6) Business as usual - In the absence of major political or IRS changes, we obviously can continue doing what we have been doing, which involves a little bit of everything mentioned above. We need to be realistic about our resources and the diversity of our movement; it may take more effort than is reasonable to try to come to consensus on one primary focus. On the other hand, if we keep on dwindling, it may be easier to achieve consensus with a smaller group!
Conclusions - Just as the need to resist paying for war has not disappeared, neither has the conscientious concern about it lessened, despite fewer people expressing it through WTR. Masses of people don't want war and don't want to pay for it! However, WTR as we have known it for the past 15 years may not be the way to go for the next 15 years; holding on to well-known ways of organizing may be counterproductive. What we do need to hold on to is the analysis of how our financial resources are drafted for war-making, and the belief that we can change that. We need activists who will make this concern a priority in their work, wherever that may be and whatever form it may take.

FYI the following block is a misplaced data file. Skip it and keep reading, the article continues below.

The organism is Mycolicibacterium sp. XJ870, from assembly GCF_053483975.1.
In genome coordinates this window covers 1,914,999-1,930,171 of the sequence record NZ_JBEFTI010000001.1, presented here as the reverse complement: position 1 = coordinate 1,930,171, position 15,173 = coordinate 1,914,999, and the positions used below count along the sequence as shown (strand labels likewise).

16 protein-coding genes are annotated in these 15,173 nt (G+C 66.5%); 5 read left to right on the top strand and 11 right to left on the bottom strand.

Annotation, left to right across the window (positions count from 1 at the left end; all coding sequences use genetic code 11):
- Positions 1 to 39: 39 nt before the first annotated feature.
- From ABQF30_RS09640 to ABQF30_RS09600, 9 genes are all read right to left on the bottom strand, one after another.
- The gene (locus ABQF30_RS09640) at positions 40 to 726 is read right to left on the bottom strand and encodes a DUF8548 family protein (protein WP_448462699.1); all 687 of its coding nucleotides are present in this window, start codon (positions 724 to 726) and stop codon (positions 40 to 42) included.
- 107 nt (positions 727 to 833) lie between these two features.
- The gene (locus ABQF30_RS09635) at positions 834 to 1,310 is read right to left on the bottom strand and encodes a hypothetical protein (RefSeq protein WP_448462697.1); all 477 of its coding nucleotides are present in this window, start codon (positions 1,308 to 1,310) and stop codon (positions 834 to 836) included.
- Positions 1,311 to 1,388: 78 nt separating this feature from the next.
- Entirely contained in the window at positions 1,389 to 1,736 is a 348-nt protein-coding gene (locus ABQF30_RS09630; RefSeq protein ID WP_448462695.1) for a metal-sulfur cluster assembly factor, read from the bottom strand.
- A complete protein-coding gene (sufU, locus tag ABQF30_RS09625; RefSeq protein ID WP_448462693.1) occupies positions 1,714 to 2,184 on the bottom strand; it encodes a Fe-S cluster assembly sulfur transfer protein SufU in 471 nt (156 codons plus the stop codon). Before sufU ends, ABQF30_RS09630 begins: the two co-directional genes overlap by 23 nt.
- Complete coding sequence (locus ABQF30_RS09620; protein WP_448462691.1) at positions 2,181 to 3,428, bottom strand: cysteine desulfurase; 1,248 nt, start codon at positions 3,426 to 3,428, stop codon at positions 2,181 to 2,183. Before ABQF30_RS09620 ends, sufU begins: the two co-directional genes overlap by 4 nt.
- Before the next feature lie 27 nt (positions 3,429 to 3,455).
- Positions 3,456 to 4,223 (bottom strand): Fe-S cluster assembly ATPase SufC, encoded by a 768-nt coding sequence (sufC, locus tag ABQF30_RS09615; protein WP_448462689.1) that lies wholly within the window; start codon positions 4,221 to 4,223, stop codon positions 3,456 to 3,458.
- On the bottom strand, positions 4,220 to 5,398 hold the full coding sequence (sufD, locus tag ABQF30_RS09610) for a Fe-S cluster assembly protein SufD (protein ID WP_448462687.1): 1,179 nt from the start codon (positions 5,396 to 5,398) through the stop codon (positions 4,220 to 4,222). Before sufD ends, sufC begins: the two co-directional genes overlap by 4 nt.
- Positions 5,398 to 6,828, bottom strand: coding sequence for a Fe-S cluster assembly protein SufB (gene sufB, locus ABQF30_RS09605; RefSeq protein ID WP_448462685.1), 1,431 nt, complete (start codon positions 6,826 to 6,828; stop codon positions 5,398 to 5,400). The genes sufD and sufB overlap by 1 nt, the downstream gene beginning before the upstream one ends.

About More Than a Paycheck
*More Than a Paycheck* is a publication of the National War Tax Resistance Coordinating Committee (NWTRCC), a clearinghouse and resource center for the conscientious war tax resistance movement in the United States. NWTRCC is a coalition of local, regional and national affiliate groups working on war tax related issues.
NWTRCC sees poverty, racism, sexism, homophobia, economic exploitation, and environmental destruction as integrally linked with the militarism which we abhor. Through the redirection of our tax dollars, NWTRCC members contribute directly to the struggle for peace and justice for all.
Hard copy subscriptions to *More Than a Paycheck* (6 issues per year) are available for $10 per year. Editor: Mary Loehr.
NWTRCC, PO Box 6512, Ithaca, NY 14851 (800) 269-7464 email: firstname.lastname@example.org Web page: http://www.nonviolence.org/wtr